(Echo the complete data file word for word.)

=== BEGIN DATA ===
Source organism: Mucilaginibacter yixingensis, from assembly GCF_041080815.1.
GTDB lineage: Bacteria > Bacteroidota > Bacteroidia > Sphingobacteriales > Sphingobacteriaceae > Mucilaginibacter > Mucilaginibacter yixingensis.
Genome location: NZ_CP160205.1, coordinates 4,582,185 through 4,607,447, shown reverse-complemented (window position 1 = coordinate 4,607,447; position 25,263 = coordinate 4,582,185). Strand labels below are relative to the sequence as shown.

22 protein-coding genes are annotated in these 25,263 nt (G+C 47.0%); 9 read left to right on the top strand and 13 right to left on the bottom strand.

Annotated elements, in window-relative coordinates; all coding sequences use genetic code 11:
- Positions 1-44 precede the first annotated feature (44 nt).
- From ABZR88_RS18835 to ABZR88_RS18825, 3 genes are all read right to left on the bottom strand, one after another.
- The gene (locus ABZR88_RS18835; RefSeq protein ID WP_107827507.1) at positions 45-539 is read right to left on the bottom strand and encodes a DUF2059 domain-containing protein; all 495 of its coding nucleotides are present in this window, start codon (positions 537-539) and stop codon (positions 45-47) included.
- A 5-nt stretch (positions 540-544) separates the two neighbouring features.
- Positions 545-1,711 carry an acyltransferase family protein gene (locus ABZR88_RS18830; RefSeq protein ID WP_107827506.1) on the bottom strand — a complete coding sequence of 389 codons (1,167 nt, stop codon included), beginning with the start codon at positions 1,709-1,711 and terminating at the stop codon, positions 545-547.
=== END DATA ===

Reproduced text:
Source organism: Mucilaginibacter yixingensis, from assembly GCF_041080815.1.
GTDB lineage: Bacteria > Bacteroidota > Bacteroidia > Sphingobacteriales > Sphingobacteriaceae > Mucilaginibacter > Mucilaginibacter yixingensis.
Genome location: NZ_CP160205.1, coordinates 4,582,185 through 4,607,447, shown reverse-complemented (window position 1 = coordinate 4,607,447; position 25,263 = coordinate 4,582,185). Strand labels below are relative to the sequence as shown.

22 protein-coding genes are annotated in these 25,263 nt (G+C 47.0%); 9 read left to right on the top strand and 13 right to left on the bottom strand.

Annotated elements, in window-relative coordinates; all coding sequences use genetic code 11:
- Positions 1-44 precede the first annotated feature (44 nt).
- From ABZR88_RS18835 to ABZR88_RS18825, 3 genes are all read right to left on the bottom strand, one after another.
- The gene (locus ABZR88_RS18835; RefSeq protein ID WP_107827507.1) at positions 45-539 is read right to left on the bottom strand and encodes a DUF2059 domain-containing protein; all 495 of its coding nucleotides are present in this window, start codon (positions 537-539) and stop codon (positions 45-47) included.
- A 5-nt stretch (positions 540-544) separates the two neighbouring features.
- Positions 545-1,711 carry an acyltransferase family protein gene (locus ABZR88_RS18830; RefSeq protein ID WP_107827506.1) on the bottom strand — a complete coding sequence of 389 codons (1,167 nt, stop codon included), beginning with the start codon at positions 1,709-1,711 and terminating at the stop codon, positions 545-547.